Consumption of whole grains has been associated with a lower risk of lifestyle-related diseases, such as type 2 diabetes and cardiovascular disease
Because whole grains are rich in phytochemicals and fibres that are metabolised by intestinal microflora, researchers investigated whether the health benefits of whole grains might be attributable to changes in the gut microbiota.
A total of 50 overweight or obese adults (aged 20–65 years) completed the study.
All participants were considered to be at risk for metabolic syndrome.
Participants were randomised to a whole-grain diet or a refined-grain diet for 8 weeks and then crossed over to the other arm after a 6-week washout period.
The whole-grain diet aimed to provide at least 75 g of whole grains per day, and the refined-grain diet aimed to provide less than 10 g of whole grains per day.
Compared with the refined-grain diet, the whole-grain diet resulted in a lower caloric intake, greater weight loss (p<0.0001), decreased interleukin-6 (p=0.009), and decreased C-reactive protein (p=0.003).
The weight loss was associated with the lower caloric intake, and the decreased interleukin-6 was associated with greater consumption of rye.
Higher plasma concentrations of butyrate were also noted in the whole-grain group (p=0.02).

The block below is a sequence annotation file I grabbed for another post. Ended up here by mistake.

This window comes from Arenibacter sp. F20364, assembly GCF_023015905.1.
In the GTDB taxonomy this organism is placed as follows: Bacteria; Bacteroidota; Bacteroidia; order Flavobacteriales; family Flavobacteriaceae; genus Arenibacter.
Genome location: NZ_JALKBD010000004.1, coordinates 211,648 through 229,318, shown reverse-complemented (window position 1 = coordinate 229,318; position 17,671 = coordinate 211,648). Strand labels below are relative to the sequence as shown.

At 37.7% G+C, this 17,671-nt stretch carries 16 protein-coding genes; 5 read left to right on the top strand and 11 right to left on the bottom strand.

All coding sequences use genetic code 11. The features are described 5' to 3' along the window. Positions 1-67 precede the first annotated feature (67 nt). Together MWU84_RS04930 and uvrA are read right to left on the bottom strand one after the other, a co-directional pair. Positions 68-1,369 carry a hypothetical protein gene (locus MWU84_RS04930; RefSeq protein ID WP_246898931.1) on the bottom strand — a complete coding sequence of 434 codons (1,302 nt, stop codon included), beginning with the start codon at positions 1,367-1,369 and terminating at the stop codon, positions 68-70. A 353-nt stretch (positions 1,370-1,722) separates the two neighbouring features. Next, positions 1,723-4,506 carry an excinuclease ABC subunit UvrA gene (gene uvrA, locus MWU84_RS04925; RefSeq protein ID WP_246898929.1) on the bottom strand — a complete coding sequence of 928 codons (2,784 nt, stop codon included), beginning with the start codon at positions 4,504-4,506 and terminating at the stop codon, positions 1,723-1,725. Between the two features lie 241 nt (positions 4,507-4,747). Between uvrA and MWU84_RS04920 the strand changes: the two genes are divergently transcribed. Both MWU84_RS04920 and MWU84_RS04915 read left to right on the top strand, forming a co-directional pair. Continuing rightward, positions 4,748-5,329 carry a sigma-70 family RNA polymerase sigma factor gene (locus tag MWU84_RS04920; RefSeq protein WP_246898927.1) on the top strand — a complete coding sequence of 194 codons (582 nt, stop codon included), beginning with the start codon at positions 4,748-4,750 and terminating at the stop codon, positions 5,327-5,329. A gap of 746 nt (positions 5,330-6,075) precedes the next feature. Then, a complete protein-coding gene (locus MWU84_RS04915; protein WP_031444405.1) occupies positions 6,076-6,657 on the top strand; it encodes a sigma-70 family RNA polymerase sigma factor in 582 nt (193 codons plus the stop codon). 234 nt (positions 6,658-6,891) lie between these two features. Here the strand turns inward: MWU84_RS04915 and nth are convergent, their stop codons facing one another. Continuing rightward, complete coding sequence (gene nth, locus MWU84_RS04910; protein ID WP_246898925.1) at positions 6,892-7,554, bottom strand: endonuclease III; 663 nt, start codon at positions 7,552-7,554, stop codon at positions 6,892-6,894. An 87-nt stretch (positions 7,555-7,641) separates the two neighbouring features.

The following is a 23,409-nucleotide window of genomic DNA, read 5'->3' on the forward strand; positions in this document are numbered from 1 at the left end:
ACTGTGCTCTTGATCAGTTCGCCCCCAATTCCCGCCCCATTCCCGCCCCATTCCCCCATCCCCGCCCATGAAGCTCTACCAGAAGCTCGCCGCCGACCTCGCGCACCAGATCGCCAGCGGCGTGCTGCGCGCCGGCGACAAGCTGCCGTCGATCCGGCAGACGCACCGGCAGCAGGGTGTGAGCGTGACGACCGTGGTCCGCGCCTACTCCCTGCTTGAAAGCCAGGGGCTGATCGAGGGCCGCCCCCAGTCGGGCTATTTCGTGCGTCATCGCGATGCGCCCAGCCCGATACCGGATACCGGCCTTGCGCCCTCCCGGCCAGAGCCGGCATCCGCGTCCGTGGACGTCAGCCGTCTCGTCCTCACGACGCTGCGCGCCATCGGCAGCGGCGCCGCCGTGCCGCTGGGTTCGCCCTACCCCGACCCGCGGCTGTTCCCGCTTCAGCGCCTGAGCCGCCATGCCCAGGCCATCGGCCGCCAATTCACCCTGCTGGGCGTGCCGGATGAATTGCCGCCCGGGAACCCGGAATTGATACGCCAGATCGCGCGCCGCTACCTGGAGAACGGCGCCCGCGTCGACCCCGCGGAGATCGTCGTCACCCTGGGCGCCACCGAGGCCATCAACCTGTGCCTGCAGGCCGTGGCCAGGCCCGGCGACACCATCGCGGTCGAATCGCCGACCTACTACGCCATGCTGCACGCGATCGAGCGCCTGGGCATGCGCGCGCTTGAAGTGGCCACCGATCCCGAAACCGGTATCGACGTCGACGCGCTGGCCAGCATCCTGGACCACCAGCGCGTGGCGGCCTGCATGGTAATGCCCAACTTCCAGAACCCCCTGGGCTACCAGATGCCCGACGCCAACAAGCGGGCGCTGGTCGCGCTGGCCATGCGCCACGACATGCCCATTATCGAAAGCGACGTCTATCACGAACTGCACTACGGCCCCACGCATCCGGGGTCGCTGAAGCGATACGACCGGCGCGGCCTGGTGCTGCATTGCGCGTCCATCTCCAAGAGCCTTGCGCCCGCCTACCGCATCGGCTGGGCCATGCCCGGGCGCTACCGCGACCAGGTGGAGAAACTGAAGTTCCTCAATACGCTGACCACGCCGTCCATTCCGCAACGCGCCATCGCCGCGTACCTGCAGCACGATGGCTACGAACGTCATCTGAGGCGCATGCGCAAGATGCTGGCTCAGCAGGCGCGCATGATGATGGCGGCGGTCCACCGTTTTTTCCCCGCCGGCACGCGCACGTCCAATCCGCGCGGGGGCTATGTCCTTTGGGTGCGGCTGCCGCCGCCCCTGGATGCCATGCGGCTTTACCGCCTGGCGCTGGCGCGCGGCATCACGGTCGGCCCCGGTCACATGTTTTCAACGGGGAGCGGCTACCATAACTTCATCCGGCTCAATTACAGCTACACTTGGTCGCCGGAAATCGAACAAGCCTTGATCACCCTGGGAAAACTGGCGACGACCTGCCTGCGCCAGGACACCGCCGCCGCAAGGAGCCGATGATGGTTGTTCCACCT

The whole-grain diet did not significantly change markers of insulin sensitivity or glucose metabolism (HOMA-IR, HbA1c, fasting serum c-peptide, fasting glucose, and fasting insulin).
It did not significantly alter the richness or diversity of the intestinal microbiome (evaluated by sequencing-based metagenomics and 16S rRNA profiling), colonic fermentation (evaluated by a hydrogen breath test), intestinal permeability (evaluated by urinary metabolites), or intestinal transit time (evaluated by X-ray after intake of radiopaque markers).
The authors of the study concluded that only subtle findings pointed toward a microbiome response to the whole-grain diet and that the health benefits observed (weight loss and reduced inflammation) are independent of changes in the gut microbiome during the course of 8 weeks.